Spring migration lasts about 12 days longer than fall migration, according to new data from geolocators worn by 13 Snow Buntings that nest on East Bay Island in northern Hudson Bay. The finding is highly unusual because most songbirds fly north in spring much faster than they fly south in fall. Scientists say the birds appear to make long stopovers, possibly in large groups that enable individual buntings the best chance to avoid predation by Peregrine Falcons.
Christie Macdonald, a graduate student at the University of Windsor, and several colleagues described the discovery in the open-access journal Animal Migration in November 2012. Macdonald tagged about 90 birds in two summers on the remote island.
8. Black Swift
Winter records of northern Black Swifts were nonexistent until researchers at the Rocky Mountain Bird Observatory tracked them with geolocators. They discovered that the birds fly 4,350 miles (7,000 km) south, from Colorado to lowland rainforests in western Brazil, at an average speed of 212 miles (341 km) per day.
Jason Beason, special monitoring projects coordinator for the Rocky Mountain Bird Observatory, and colleagues placed geolocators on four swifts in August 2009 and retrieved three the following spring. They reported on the migration path and wintering area in the March 2012 issue of The Wilson Journal of Ornithology.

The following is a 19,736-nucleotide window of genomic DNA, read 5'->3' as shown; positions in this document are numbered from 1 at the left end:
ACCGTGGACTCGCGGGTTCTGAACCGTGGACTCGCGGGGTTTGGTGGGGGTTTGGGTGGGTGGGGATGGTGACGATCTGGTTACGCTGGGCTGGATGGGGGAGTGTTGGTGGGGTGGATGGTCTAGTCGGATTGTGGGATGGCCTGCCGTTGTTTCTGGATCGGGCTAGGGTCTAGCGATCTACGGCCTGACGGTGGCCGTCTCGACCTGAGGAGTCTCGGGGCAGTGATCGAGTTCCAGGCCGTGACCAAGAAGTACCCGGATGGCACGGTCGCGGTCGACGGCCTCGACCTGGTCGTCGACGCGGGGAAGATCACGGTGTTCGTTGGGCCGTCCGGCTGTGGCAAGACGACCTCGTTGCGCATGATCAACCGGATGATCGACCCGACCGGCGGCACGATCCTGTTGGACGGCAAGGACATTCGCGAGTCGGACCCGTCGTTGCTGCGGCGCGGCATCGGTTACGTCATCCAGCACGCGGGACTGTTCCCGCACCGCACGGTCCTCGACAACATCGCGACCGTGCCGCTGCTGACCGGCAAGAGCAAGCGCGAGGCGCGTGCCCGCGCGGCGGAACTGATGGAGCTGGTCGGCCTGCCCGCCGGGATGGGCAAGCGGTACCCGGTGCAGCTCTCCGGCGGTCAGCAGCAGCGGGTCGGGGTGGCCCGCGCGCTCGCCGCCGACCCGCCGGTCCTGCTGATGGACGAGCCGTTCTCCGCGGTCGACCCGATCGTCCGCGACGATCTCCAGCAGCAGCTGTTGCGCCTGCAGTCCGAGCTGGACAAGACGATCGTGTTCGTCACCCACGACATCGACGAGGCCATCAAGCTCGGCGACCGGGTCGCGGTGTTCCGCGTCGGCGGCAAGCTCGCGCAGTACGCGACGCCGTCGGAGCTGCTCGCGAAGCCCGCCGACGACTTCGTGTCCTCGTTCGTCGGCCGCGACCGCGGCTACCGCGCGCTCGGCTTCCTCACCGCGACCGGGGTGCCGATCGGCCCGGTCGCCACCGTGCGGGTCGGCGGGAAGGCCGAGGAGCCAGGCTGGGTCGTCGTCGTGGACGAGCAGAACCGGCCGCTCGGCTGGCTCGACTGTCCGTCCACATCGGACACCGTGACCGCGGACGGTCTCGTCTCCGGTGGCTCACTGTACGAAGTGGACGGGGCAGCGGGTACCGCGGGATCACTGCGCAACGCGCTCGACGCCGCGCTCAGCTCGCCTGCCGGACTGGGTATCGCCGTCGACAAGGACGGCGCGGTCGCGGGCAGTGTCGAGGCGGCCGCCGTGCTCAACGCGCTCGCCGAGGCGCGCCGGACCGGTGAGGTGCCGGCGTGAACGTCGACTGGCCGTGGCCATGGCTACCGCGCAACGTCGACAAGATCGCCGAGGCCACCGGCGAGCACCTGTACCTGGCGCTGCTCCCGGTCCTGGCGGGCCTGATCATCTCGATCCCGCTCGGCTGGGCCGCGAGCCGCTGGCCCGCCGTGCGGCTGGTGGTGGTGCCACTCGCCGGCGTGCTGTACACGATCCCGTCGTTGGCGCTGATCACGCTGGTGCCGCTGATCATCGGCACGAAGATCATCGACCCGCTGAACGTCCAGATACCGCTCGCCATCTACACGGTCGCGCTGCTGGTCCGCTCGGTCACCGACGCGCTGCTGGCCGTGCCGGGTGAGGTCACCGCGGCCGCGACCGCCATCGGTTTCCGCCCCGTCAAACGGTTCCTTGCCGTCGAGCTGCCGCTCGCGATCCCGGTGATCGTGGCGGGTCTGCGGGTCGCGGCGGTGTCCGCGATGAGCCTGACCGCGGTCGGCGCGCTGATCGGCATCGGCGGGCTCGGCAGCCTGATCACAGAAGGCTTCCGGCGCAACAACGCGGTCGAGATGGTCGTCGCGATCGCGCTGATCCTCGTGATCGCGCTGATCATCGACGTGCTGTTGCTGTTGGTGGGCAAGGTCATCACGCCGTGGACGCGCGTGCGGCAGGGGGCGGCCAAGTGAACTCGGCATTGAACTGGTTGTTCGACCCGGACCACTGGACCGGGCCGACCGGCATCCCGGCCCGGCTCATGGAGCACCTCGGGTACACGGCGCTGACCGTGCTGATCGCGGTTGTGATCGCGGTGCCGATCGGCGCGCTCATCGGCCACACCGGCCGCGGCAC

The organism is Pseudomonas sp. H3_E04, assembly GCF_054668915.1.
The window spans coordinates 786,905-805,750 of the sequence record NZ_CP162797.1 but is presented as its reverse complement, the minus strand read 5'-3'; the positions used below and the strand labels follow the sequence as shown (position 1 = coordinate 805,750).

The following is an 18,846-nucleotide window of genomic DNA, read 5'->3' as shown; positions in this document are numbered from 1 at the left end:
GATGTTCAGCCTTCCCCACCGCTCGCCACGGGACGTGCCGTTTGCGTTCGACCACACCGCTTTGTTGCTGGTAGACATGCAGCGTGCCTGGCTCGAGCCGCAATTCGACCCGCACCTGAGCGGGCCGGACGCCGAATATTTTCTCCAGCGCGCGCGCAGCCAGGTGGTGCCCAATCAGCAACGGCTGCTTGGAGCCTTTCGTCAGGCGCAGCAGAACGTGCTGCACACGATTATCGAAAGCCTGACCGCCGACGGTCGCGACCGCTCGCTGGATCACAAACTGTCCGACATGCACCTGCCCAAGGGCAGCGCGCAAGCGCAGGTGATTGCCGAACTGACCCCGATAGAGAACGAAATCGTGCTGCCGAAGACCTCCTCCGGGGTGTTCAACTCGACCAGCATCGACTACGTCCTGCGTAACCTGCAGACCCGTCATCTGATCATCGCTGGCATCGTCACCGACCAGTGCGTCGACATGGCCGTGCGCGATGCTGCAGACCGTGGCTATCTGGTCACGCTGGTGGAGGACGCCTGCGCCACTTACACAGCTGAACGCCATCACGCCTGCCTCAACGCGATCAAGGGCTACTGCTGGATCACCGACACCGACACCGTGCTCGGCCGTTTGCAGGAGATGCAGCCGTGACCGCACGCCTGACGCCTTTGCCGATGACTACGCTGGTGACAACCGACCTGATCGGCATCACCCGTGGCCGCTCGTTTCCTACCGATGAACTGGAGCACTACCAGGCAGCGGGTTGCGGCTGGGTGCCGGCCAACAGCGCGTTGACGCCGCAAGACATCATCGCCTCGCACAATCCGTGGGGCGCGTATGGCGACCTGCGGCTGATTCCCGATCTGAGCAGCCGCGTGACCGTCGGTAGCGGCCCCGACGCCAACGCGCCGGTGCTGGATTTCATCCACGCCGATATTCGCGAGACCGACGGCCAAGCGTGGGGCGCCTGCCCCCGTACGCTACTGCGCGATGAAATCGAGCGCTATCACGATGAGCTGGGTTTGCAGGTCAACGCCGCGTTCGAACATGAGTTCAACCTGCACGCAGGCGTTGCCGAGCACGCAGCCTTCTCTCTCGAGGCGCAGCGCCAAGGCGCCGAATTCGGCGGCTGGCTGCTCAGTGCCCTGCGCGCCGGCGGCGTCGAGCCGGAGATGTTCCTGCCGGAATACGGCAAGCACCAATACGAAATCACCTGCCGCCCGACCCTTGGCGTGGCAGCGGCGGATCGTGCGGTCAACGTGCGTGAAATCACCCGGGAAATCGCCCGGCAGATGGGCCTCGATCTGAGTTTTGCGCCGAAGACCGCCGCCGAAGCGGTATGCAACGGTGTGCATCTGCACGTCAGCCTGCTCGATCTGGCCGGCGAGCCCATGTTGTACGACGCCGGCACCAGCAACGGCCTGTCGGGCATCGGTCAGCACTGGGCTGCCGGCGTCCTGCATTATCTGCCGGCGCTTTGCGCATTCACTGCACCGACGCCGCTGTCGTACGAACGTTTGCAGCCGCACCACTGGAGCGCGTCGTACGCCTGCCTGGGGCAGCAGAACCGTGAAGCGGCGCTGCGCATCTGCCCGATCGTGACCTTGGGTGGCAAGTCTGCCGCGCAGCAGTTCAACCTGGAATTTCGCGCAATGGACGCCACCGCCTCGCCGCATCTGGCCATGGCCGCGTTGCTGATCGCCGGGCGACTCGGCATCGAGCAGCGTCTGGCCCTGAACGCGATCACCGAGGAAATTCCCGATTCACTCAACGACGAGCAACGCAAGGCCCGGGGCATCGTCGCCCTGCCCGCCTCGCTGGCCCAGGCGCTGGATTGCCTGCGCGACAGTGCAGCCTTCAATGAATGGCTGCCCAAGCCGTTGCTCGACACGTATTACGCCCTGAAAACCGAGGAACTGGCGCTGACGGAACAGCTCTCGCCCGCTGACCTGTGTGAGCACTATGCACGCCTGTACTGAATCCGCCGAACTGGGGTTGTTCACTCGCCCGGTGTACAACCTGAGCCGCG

In December 2012, a photo of an alleged Black Swift was taken at the Tambopata Reserve in southern Peru, not far from the area in Brazil that Beason identified as the wintering area of the tagged birds. If confirmed, it would be one of the only sight records of the species in South America.
9. Pacific Golden-Plover
The large shorebirds set groundspeed records of 60 mph as they flew 9,900 to 14,900 miles (16,000 to 24,000 km) on a previously unknown circular migration route around the Pacific Ocean. The birds flew from American Samoa in the South Pacific to a stopover in Japan before completing their trip to Alaska. The return flight from Alaska to American Samoa lasted just six and a half days.
A group of 14 researchers from four nations announced the findings in July 2012 in the Wader Study Group Bulletin. Lead author Oscar “Wally” Johnson, an ornithologist at Montana State University, has been studying the shorebird and its migratory habits for decades and co-authored the Pacific Golden-Plover account (No. 202) in the Birds of North America reference series.
10. Purple Martin
Birds of the eastern subis subspecies were tagged in far-flung breeding sites in Pennsylvania, New Jersey, Minnesota, Virginia, South Dakota, Oklahoma, and Texas. When their geolocators were retrieved, the data revealed a surprise: The birds share a broad, overlapping wintering area along the Amazon River in northern Brazil. In contrast, martins from the western arboricola subspecies appear to have a distinct wintering region in southeastern Brazil, approximately 1,800 miles (3,000 km) from the core wintering region of the eastern subspecies.
Fraser and Stutchbury of York University and 12 colleagues published the research in December 2012 in the journal Proceedings of the Royal Society B. –Matt Mendenhall, Managing Editor